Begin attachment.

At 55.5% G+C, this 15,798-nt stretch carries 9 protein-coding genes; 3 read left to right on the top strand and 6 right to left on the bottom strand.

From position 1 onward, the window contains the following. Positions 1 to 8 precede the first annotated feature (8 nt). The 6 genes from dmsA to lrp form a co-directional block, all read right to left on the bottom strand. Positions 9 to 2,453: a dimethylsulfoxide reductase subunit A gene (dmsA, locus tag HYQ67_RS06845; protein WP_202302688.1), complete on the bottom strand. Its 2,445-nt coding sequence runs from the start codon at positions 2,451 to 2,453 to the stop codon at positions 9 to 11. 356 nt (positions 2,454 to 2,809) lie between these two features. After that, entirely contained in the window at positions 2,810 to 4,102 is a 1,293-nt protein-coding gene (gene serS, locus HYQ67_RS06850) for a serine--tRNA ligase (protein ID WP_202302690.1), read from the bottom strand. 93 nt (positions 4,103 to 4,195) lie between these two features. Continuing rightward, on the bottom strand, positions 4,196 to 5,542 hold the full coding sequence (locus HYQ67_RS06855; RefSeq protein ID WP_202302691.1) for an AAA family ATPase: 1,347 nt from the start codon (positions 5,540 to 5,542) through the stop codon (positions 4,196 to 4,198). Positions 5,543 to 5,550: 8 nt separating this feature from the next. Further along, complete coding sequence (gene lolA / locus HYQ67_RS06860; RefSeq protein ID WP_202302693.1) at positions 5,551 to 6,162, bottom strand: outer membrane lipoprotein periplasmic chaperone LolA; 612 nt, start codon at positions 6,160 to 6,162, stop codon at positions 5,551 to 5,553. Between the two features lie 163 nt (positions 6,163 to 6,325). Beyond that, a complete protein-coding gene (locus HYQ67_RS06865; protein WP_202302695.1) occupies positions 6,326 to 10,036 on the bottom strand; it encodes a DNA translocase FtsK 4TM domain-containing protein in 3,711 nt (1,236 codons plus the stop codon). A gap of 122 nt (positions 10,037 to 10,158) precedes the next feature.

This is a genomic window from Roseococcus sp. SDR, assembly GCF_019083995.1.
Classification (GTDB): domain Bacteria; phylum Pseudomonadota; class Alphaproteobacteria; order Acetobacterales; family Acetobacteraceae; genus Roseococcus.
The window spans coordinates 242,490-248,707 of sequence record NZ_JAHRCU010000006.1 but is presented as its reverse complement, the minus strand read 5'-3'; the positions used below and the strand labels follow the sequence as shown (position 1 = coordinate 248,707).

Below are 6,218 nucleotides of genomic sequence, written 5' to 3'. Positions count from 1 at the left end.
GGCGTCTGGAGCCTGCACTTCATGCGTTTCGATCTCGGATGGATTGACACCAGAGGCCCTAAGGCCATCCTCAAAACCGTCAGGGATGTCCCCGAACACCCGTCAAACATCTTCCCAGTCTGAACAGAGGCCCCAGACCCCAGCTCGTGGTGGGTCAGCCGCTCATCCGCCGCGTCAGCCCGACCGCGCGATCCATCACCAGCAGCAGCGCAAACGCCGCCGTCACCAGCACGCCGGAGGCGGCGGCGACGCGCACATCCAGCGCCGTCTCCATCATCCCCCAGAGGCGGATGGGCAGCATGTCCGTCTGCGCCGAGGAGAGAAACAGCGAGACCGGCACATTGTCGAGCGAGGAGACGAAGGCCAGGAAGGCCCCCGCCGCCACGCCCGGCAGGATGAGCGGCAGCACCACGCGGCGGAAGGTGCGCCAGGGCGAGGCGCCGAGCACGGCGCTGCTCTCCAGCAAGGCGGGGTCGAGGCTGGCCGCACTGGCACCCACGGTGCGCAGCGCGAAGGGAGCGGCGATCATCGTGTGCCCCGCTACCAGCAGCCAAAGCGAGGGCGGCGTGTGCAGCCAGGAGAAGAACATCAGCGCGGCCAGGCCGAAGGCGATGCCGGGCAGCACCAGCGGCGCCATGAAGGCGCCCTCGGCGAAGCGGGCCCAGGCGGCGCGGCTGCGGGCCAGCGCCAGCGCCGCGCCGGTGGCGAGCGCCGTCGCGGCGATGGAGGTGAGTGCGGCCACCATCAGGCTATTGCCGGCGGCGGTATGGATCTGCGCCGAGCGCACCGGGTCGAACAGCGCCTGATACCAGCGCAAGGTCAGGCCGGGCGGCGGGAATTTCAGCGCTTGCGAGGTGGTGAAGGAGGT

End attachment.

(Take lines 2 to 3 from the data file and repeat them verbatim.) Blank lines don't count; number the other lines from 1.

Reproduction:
From position 1 onward, the window contains the following. Positions 1 to 8 precede the first annotated feature (8 nt). The 6 genes from dmsA to lrp form a co-directional block, all read right to left on the bottom strand. Positions 9 to 2,453: a dimethylsulfoxide reductase subunit A gene (dmsA, locus tag HYQ67_RS06845; protein WP_202302688.1), complete on the bottom strand. Its 2,445-nt coding sequence runs from the start codon at positions 2,451 to 2,453 to the stop codon at positions 9 to 11. 356 nt (positions 2,454 to 2,809) lie between these two features. After that, entirely contained in the window at positions 2,810 to 4,102 is a 1,293-nt protein-coding gene (gene serS, locus HYQ67_RS06850) for a serine--tRNA ligase (protein ID WP_202302690.1), read from the bottom strand. 93 nt (positions 4,103 to 4,195) lie between these two features. Continuing rightward, on the bottom strand, positions 4,196 to 5,542 hold the full coding sequence (locus HYQ67_RS06855; RefSeq protein ID WP_202302691.1) for an AAA family ATPase: 1,347 nt from the start codon (positions 5,540 to 5,542) through the stop codon (positions 4,196 to 4,198). Positions 5,543 to 5,550: 8 nt separating this feature from the next. Further along, complete coding sequence (gene lolA / locus HYQ67_RS06860; RefSeq protein ID WP_202302693.1) at positions 5,551 to 6,162, bottom strand: outer membrane lipoprotein periplasmic chaperone LolA; 612 nt, start codon at positions 6,160 to 6,162, stop codon at positions 5,551 to 5,553. Between the two features lie 163 nt (positions 6,163 to 6,325). Beyond that, a complete protein-coding gene (locus HYQ67_RS06865; protein WP_202302695.1) occupies positions 6,326 to 10,036 on the bottom strand; it encodes a DNA translocase FtsK 4TM domain-containing protein in 3,711 nt (1,236 codons plus the stop codon). A gap of 122 nt (positions 10,037 to 10,158) precedes the next feature.

This is a genomic window from Roseococcus sp. SDR, assembly GCF_019083995.1.